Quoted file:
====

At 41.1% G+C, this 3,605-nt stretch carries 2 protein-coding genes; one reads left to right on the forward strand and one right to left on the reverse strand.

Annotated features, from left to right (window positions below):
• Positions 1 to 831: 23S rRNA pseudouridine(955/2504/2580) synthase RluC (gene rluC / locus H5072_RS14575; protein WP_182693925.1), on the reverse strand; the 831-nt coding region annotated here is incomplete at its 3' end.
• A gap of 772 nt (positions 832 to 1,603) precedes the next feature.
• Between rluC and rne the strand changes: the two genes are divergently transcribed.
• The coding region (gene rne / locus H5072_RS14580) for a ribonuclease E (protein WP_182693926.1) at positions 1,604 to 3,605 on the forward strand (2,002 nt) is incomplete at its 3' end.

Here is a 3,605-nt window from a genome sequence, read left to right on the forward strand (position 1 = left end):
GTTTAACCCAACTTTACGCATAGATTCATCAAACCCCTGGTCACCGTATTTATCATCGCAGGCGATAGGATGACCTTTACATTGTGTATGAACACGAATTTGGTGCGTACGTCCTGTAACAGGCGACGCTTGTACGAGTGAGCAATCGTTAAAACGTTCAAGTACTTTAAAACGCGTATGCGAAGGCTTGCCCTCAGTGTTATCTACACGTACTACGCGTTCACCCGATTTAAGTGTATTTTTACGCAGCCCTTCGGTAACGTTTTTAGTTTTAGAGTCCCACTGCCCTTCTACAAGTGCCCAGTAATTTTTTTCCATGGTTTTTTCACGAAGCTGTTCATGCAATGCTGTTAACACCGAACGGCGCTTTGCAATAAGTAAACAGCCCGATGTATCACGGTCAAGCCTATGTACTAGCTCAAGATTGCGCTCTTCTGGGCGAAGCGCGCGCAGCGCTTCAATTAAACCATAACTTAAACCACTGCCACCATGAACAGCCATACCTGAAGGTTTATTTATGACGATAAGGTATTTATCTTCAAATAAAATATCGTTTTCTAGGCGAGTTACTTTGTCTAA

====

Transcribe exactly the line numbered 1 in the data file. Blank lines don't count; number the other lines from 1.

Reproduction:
At 41.1% G+C, this 3,605-nt stretch carries 2 protein-coding genes; one reads left to right on the forward strand and one right to left on the reverse strand.